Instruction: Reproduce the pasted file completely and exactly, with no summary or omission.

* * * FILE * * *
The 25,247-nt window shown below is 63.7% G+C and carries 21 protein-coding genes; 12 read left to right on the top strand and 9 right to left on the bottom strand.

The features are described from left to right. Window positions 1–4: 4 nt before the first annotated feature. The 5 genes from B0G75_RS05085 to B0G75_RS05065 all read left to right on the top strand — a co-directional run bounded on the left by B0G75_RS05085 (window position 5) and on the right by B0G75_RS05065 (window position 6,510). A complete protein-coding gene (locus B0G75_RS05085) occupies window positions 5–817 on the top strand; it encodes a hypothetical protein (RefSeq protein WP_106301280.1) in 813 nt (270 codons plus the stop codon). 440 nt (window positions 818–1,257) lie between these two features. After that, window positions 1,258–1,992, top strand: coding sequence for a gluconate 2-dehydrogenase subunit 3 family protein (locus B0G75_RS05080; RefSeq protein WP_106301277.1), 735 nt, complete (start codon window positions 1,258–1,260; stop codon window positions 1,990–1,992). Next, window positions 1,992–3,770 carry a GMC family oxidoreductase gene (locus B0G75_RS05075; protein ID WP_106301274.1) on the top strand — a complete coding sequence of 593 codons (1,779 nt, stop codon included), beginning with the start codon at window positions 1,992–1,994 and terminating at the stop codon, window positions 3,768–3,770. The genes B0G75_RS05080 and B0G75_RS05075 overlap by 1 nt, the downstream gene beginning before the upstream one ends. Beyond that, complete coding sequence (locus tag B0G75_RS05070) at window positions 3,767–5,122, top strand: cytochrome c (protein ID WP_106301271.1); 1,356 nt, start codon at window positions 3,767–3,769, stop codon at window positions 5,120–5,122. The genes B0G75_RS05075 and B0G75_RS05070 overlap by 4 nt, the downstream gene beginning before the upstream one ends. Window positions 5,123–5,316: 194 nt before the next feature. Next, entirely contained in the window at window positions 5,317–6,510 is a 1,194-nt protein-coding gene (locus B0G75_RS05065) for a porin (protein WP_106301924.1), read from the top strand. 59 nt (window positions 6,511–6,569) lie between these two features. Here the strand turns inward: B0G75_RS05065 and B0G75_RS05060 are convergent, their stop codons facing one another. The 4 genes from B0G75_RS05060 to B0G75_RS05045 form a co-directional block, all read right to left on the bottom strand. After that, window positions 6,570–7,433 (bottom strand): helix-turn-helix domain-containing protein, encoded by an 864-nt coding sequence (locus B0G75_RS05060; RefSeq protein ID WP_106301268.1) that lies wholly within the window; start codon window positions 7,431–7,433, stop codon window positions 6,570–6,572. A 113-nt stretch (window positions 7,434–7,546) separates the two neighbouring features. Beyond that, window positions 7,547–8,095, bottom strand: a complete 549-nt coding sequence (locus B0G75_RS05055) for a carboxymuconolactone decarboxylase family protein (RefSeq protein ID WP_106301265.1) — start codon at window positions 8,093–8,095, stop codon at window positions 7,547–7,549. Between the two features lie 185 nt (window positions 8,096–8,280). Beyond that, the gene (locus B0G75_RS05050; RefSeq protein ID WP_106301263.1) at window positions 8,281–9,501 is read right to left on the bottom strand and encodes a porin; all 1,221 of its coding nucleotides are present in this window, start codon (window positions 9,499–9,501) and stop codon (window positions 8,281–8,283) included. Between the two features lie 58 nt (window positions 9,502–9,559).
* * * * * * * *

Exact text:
The 25,247-nt window shown below is 63.7% G+C and carries 21 protein-coding genes; 12 read left to right on the top strand and 9 right to left on the bottom strand.

The features are described from left to right. Window positions 1–4: 4 nt before the first annotated feature. The 5 genes from B0G75_RS05085 to B0G75_RS05065 all read left to right on the top strand — a co-directional run bounded on the left by B0G75_RS05085 (window position 5) and on the right by B0G75_RS05065 (window position 6,510). A complete protein-coding gene (locus B0G75_RS05085) occupies window positions 5–817 on the top strand; it encodes a hypothetical protein (RefSeq protein WP_106301280.1) in 813 nt (270 codons plus the stop codon). 440 nt (window positions 818–1,257) lie between these two features. After that, window positions 1,258–1,992, top strand: coding sequence for a gluconate 2-dehydrogenase subunit 3 family protein (locus B0G75_RS05080; RefSeq protein WP_106301277.1), 735 nt, complete (start codon window positions 1,258–1,260; stop codon window positions 1,990–1,992). Next, window positions 1,992–3,770 carry a GMC family oxidoreductase gene (locus B0G75_RS05075; protein ID WP_106301274.1) on the top strand — a complete coding sequence of 593 codons (1,779 nt, stop codon included), beginning with the start codon at window positions 1,992–1,994 and terminating at the stop codon, window positions 3,768–3,770. The genes B0G75_RS05080 and B0G75_RS05075 overlap by 1 nt, the downstream gene beginning before the upstream one ends. Beyond that, complete coding sequence (locus tag B0G75_RS05070) at window positions 3,767–5,122, top strand: cytochrome c (protein ID WP_106301271.1); 1,356 nt, start codon at window positions 3,767–3,769, stop codon at window positions 5,120–5,122. The genes B0G75_RS05075 and B0G75_RS05070 overlap by 4 nt, the downstream gene beginning before the upstream one ends. Window positions 5,123–5,316: 194 nt before the next feature. Next, entirely contained in the window at window positions 5,317–6,510 is a 1,194-nt protein-coding gene (locus B0G75_RS05065) for a porin (protein WP_106301924.1), read from the top strand. 59 nt (window positions 6,511–6,569) lie between these two features. Here the strand turns inward: B0G75_RS05065 and B0G75_RS05060 are convergent, their stop codons facing one another. The 4 genes from B0G75_RS05060 to B0G75_RS05045 form a co-directional block, all read right to left on the bottom strand. After that, window positions 6,570–7,433 (bottom strand): helix-turn-helix domain-containing protein, encoded by an 864-nt coding sequence (locus B0G75_RS05060; RefSeq protein ID WP_106301268.1) that lies wholly within the window; start codon window positions 7,431–7,433, stop codon window positions 6,570–6,572. A 113-nt stretch (window positions 7,434–7,546) separates the two neighbouring features. Beyond that, window positions 7,547–8,095, bottom strand: a complete 549-nt coding sequence (locus B0G75_RS05055) for a carboxymuconolactone decarboxylase family protein (RefSeq protein ID WP_106301265.1) — start codon at window positions 8,093–8,095, stop codon at window positions 7,547–7,549. Between the two features lie 185 nt (window positions 8,096–8,280). Beyond that, the gene (locus B0G75_RS05050; RefSeq protein ID WP_106301263.1) at window positions 8,281–9,501 is read right to left on the bottom strand and encodes a porin; all 1,221 of its coding nucleotides are present in this window, start codon (window positions 9,499–9,501) and stop codon (window positions 8,281–8,283) included. Between the two features lie 58 nt (window positions 9,502–9,559).